Dear Friends: ALL OF YOU. And those on the outskirts who read this, you friends of friends, you “public,”

Here is your challenge:

For seven days, or for less, or more:

Tell me what you love.

I don’t care what or who. I promise, I am not annoyed with you, I like it. I want to know.

This is a stuffy elevator on the good days. You know what it’s like on the sad ones. I’ll take your lovey-dovey, sentimental sap. And all of your “spouses” (however you define them,)

Facebook is just a place to see tiny glimpses of other people’s souls. Show me yours.

On the drive home from that party I told my husband to de-friend that troll guy.

“Oh, he’s not so bad,” my husband told me.

“He is,” I argued, “No one needs friends like that.”

Then my husband defended the man. Just a little compassion–small hints of backstory that made me see this guy with new eyes. The truth is, every troll or tyrant has a train or two derailing somewhere in their background. And while it is easy to roll our gigantic eyes, it is harder to strum our heartstrings.

I did not find and friend this fellow. But I love my “spouse” for his compassion. (Two trillion Smileys with heart eyes)

Who or What do you love? Seriously. I mean it. Consider Yourself Tagged, Facebook Friends.

TELL ME. (Hilarious GIF)

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2 Comments:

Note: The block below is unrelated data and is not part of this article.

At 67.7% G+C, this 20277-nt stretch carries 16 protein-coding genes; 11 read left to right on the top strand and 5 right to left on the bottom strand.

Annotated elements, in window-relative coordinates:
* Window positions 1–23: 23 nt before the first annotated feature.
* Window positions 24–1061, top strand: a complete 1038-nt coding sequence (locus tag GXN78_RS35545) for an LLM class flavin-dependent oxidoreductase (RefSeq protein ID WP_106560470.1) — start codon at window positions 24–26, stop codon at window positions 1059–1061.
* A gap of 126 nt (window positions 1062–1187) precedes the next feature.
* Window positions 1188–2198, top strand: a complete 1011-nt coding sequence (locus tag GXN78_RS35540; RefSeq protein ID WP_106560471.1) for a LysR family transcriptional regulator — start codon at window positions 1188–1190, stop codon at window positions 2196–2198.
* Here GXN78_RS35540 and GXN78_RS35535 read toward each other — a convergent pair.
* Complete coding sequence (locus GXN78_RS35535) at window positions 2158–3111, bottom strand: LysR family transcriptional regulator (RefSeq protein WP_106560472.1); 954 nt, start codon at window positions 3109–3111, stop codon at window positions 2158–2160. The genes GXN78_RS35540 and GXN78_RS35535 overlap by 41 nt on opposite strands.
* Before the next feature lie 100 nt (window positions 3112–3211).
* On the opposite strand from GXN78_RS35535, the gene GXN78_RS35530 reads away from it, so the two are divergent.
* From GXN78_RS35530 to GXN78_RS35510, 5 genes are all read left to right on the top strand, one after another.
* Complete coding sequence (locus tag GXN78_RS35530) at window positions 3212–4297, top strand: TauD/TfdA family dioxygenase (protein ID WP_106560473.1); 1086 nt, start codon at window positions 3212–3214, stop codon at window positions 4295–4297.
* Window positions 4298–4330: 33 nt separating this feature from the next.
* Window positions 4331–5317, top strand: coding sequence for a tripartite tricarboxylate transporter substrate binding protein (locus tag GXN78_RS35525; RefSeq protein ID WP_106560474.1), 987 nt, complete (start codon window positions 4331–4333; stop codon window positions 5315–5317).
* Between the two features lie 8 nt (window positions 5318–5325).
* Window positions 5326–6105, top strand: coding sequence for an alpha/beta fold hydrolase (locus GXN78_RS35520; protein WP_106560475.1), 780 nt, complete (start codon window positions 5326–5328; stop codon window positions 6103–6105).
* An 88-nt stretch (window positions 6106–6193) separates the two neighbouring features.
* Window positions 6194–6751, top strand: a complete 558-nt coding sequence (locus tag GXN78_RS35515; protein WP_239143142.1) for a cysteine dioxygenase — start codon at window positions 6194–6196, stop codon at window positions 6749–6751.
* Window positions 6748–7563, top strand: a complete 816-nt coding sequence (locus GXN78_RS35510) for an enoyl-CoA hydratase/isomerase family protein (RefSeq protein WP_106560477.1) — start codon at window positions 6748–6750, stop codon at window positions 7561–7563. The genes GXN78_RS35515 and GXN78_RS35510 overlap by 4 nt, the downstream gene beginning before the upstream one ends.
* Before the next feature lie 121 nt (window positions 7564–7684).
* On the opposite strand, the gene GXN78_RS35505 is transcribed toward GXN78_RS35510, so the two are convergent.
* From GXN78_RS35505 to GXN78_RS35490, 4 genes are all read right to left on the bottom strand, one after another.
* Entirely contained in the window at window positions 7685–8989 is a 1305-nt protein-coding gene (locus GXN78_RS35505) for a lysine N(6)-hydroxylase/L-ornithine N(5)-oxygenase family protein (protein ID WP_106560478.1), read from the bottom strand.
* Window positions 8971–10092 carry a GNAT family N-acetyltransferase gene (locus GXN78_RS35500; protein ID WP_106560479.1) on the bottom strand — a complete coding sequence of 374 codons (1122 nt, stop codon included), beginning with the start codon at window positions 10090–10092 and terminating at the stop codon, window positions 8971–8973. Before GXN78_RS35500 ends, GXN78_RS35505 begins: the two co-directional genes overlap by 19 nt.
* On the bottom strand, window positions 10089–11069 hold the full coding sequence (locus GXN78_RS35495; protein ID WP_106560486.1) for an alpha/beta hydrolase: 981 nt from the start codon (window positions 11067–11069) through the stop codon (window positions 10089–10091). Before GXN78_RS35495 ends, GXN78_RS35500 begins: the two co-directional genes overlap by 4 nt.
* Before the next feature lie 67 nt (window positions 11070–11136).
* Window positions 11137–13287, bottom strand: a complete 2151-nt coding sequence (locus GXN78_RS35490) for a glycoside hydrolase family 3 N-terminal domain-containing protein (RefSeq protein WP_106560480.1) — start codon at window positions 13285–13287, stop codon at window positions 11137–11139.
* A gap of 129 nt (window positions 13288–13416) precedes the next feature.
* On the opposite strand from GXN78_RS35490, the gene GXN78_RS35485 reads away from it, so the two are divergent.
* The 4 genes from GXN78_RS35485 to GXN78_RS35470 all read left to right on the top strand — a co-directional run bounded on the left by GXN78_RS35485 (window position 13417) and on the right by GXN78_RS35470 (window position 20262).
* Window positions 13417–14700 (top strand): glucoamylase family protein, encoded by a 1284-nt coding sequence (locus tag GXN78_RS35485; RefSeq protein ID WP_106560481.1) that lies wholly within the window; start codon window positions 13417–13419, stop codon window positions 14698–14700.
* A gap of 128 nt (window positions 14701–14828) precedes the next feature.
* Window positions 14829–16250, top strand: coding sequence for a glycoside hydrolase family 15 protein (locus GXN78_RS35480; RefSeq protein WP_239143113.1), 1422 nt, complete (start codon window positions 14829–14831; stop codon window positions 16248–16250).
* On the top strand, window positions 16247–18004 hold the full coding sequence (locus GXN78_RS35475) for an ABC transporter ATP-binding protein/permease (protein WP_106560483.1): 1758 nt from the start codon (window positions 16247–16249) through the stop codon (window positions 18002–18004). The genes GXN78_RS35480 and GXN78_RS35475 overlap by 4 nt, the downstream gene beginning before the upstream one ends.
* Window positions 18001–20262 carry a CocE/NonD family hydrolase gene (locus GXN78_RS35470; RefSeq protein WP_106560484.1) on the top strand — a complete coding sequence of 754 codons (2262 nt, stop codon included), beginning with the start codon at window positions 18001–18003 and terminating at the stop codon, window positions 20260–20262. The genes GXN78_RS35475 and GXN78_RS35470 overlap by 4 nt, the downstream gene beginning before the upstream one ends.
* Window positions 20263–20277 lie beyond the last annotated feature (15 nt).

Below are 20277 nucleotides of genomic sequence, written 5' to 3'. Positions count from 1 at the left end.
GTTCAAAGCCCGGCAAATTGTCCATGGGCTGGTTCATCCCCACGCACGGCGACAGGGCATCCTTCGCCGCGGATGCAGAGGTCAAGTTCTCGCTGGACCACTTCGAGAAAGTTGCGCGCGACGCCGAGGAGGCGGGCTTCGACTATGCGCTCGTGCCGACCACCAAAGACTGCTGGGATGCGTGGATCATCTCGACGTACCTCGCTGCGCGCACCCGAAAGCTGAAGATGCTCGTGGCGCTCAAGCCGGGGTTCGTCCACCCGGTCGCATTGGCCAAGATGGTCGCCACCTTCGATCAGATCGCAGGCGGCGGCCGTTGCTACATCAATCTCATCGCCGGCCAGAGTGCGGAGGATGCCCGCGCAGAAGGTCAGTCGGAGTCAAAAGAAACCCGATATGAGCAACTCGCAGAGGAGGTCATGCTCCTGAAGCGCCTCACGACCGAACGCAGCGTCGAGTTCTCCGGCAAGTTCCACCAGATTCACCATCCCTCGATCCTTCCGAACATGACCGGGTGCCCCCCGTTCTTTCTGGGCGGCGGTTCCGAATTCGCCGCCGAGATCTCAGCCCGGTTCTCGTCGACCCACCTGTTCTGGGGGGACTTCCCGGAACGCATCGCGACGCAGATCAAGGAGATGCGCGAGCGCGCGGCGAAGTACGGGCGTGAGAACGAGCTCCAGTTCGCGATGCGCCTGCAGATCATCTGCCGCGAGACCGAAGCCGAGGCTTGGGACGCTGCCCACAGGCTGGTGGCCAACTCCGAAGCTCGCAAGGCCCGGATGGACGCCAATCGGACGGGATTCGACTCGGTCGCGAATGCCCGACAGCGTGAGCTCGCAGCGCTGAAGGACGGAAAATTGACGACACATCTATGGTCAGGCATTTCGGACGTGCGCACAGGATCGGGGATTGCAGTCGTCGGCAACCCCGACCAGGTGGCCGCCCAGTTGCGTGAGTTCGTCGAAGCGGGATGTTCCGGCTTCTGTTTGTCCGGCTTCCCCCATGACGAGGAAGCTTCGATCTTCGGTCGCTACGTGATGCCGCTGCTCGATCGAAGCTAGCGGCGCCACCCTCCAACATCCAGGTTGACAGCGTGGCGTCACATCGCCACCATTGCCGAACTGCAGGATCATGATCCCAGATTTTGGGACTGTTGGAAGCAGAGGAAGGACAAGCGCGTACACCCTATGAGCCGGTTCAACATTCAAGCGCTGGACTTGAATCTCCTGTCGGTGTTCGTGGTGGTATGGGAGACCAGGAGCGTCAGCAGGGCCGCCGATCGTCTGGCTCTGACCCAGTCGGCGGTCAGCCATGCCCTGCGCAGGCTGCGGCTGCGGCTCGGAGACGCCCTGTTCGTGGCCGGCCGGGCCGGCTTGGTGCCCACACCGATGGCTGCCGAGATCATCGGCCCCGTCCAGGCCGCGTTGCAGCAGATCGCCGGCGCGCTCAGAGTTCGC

1. Alisa Bair says:

    We’ve settled into our marriage of 42 years, one foot each in a work boot and a soft slipper. We have weathered a host of challenges and come out with smoothed edges and more deeply devoted hearts. We are in the “seasoned” stages of long love. It’s worth staying around for. But what can still arouse every visceral place within us is our dog Tucker. We got this extra-large sheltie pup from an Amish farm 25 years ago, the year before our youngest daughter was diagnosed with a brain tumor. He was some kind of angel gift who kept us grounded during all the cancer treatments, became a grief absorber during the years of hemorrhaging sadness following her death, and who, 10 years after she died, spent his last day, like her, being transported in a comatose state from the hospital in the back of our car.
    We remember the sweet smell of his feet, the loose tufts of hair we’d pull out of the swell of his rump, the feel of his soft temples under our lips, the fun of howling with him on the bed at night, and I the time he put his head on my thigh for a half hour when I was crying like there was no tomorrow. He is who comes to mind right now, out of all the people I so dearly love. There are many of them, but only one animal I can never forget.

    • Molly says:

      “Tell me what you love.” Your generous response tells me a lot about this proclamation of mine, its actual weight. My dear friend, I did not know how long you’ve been married, or about your daughter, or about this pet. Thank you for letting me see more of your soul. You mentioned Soulbook, once. We need it. Here you are with it. With thanks and enormous love and heart emojis that stretch to every moon.